Senior Living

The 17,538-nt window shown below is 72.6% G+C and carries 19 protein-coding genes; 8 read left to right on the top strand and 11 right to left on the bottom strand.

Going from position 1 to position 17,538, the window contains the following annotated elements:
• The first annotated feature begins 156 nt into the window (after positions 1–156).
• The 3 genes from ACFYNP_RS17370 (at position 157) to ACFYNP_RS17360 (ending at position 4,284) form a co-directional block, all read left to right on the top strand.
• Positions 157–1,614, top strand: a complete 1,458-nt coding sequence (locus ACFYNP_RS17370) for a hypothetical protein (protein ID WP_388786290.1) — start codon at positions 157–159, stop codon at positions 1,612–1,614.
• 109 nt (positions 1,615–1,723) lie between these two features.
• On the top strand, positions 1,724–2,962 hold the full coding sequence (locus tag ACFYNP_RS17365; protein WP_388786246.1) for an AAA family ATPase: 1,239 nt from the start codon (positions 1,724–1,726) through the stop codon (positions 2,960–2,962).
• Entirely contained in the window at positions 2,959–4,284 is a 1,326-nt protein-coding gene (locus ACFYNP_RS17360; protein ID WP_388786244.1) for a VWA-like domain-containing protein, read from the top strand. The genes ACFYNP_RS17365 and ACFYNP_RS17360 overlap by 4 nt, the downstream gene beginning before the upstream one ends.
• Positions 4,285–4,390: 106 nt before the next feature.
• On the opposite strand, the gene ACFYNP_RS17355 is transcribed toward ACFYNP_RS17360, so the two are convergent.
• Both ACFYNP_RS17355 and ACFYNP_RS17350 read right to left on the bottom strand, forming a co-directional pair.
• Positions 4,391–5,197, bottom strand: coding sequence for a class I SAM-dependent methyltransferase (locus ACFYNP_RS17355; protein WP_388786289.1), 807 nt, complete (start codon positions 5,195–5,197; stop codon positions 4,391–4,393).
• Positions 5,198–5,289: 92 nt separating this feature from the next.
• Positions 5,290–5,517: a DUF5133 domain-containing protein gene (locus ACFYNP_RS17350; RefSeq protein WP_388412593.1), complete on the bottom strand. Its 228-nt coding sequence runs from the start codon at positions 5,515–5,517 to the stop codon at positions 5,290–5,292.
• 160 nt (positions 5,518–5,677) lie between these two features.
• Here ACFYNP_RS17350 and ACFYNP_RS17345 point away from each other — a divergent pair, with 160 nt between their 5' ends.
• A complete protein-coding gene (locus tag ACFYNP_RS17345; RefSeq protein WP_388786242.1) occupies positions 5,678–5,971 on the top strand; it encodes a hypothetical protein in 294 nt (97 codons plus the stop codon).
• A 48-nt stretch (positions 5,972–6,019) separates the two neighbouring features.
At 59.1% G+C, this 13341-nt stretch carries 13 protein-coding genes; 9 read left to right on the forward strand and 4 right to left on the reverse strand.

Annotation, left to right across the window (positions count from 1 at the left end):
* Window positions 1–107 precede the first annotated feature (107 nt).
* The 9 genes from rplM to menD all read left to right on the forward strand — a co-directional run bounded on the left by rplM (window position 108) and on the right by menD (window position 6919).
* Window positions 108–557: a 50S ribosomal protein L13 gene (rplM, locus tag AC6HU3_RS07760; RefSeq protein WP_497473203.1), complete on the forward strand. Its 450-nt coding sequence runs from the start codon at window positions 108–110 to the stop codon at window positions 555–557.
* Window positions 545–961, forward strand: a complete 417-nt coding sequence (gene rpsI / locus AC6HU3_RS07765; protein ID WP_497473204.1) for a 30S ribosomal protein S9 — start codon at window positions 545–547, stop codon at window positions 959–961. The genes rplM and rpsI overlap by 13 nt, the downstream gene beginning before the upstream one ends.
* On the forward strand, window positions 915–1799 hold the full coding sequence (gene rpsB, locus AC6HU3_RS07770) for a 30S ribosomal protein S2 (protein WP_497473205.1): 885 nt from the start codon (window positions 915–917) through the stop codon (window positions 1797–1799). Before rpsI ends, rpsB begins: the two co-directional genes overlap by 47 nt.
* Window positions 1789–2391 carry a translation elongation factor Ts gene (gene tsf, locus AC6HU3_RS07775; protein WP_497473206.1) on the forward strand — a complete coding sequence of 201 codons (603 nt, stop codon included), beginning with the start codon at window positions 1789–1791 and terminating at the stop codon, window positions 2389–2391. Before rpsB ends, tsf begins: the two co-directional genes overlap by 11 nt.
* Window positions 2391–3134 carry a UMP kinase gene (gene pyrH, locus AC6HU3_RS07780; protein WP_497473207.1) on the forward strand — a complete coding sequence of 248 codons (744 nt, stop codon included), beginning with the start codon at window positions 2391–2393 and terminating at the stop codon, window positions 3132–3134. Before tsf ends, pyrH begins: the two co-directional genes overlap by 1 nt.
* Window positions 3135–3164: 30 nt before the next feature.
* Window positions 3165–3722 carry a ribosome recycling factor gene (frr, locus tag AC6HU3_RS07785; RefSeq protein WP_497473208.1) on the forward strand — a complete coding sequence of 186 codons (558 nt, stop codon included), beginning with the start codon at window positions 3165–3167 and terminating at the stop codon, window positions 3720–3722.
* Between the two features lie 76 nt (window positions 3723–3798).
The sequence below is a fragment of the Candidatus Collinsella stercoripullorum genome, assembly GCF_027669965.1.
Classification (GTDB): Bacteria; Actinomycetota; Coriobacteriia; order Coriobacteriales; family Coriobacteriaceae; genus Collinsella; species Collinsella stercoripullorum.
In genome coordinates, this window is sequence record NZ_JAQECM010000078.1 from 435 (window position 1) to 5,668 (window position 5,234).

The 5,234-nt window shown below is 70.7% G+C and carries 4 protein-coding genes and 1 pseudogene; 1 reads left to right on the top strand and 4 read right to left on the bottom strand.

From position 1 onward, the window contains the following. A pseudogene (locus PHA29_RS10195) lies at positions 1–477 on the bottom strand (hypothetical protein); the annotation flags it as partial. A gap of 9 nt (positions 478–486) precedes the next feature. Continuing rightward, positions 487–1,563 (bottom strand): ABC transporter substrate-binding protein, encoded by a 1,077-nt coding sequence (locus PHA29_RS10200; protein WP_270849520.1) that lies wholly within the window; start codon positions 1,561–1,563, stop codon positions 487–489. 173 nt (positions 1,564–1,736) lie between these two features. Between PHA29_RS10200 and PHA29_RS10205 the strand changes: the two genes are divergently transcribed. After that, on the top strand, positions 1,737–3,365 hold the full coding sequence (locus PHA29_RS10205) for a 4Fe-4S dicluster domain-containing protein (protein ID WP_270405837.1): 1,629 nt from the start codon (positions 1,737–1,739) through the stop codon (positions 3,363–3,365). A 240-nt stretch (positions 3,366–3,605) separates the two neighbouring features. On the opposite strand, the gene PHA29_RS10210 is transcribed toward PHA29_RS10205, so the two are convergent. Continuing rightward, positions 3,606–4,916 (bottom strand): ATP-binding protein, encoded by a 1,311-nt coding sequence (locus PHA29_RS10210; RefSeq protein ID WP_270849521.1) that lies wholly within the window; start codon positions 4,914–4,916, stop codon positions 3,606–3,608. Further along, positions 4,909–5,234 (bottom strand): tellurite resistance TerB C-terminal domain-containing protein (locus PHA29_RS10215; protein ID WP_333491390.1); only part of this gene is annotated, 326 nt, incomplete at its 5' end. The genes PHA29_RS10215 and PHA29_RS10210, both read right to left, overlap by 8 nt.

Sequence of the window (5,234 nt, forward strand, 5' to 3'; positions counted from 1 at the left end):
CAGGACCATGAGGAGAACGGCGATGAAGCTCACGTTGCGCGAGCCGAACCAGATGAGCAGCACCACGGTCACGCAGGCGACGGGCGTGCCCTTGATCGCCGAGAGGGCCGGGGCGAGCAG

By Kit Grode kit.grode@theindependent.com DONIPHAN—Drive east downWest Platte River Road fromHighway 281, and you’ll come upon an unassuming red and white-painted brick building on the corner within a few blocks. The “BAY” sign on the corner is a remnant of its history as a Sinclair gas station, but the “Gary’s Hotrods” sign on its west face denotes its current use as the workshop of Doniphan resident Gary Hedman. Hedman, past president and CEO of the Southern Public Power District, bought the building in 2003. “I cherish old cars, and I kinda cherish the old building. I try to fix it up a little bit,” Hedman said. Built in 1922, the building has changed hands several times. It began as a gas station, and was also at one point an auto body shop. Later, it was home to a bullet factory. The building came up for sale again when HornadyManufac- turing bought out Doniph- an-based 3-DAmmunition Inc. In 2003, Hedman drove by, saw the “For Sale” sign, and thought, “Hm, well, I could sure use that.” ‘My shop, my sanctuary’ “I had a very professional, serious job. I had a big company and lots of responsibilities and all that stuff,” Hedman said. “The car hobby was my outlet from those pressures and tensions. “I would take care of business, and then in the evenings and weekends I would come down here and straighten old metal and work on cars and this and that. That would provide me enough break to renew my energy level to do my regular job.” Between when Hedman purchased the shop and when he retired from SPPD, he picked up pieces of machinery and tools to outfit the shop, “so that when I got to retirement age, that I’d have a fully equipped shop. I’ve got pretty much everything,” Hedman said. It used to be that he didn’t have everything, namely time, but “now I’ve got all the time I want. I’ve got all the tools I need,” he said. Personality to spare “There are two kinds of shops,” Hedman said while showing off the space. “We have the kind that is more of a showplace, with a polished floor and cars that are all pristine and everything — I build cars in here.” Hedman has four cars in driving condition, and two projects he’s splitting time on at the moment, although he cautioned that the work really is never done. His workshop currently houses three of his drivable vehicles, including a 1960 Chevy Nomad station wagon affectionately named the “Blue Turd.” “I bought the car because I wanted to go to some of those events where they have lead sleds and old customs, and boy this baby fits in,” he said. It’s enormous. There are no door handles. Some of the trim has been taken off. It has Cadillac tail lights and a hula girl on the dash. The interior is metal-flake vinyl “like some- thing that came out of a bar in the ’60s.” It sits on airbags that can push it up and down. “The car just kinda has a personality,” Hedman said. “I’ve connected with a lot of younger people (while driving) and they say, ‘Oh, that’s such a neat car. Don’t change a thing.’ “Well, I don’t want to change a thing because it’s a lot of work to change that,” he said, “We just kind of said it was like an old shoe, and it was blue … and we started calling it ‘The Blue Turd.’” At one of the shows he attended, Hedman admitted, he met a pinstriper accommodat- ing enough to engrave, quite skillfully, a beautiful nameplate for the vehicle on its back end. Lessons learned along the way The “Blue Turd,” though a favorite of his friends and family, isn’t Hedman’s favorite car in the shop. A 1940 Ford convertible sits in prime position in front of the garage door. “It’s probably my nicest car,” he said. “It contains features and things that I learned along the way, so the ride on this car is exceptionally better than anything else I’ve got.” • Controlled Entry Buildings • Community Rooms • Laundry Rooms • Inside Mailboxes • Elevator Within Building Call Now To Reserve Your New Apartment Home & Become A Part Of This Friendly Community & enjoy… These apartments let you enjoy the beauty and delight of senior living without the worry of yard work or home maintenance. GRANDVIEW APARTMENTS FOR SENIORS 62+ 3423 Kelly Street • Grand Island (308) 382-6163 • Rent Based On Income • Individual Heating & Air Conditioning • 24 Hour Emergency Maintenance An Independent Lifestyle With You In Mind! Small Pets Welcome www.theindependent.com The Grand Island Independent THURSDAY, JANUARY 16, 2020 4A senior LIVING HOBBIES & HANDICRAFTS Gary Hedman (at left) stands in front of an American flag used as a window covering in his custom car shop in Doniphan. Hedman, a former president and CEO of the Southern Public Power District, is now retired. In his retirement, Hedman now spends several hours each day working in his shop. He has four restored cars in running condition, including a 1940 Ford convertible (front end pictured at top) and a customized 1960 Chevy Nomad station wagon affectionately named “Blue Turd,” whose Cadillac tail lights are seen above. Independent/Barrett Stinson Gary Hedman walks by a 1940 Ford convertible in his custom car shop in Doniphan. Hedman bought the building, built in 1922, in 2003. The building has been home to a Sinclair gas station, an auto body shop and an ammunition depot. It currently houses three of Hedman’s four cars in running condition, and two more that are under construction. Independent/ Barrett Stinson ‘I build cars in there’: Hedman’s shop is not a display case Continued on page 5A

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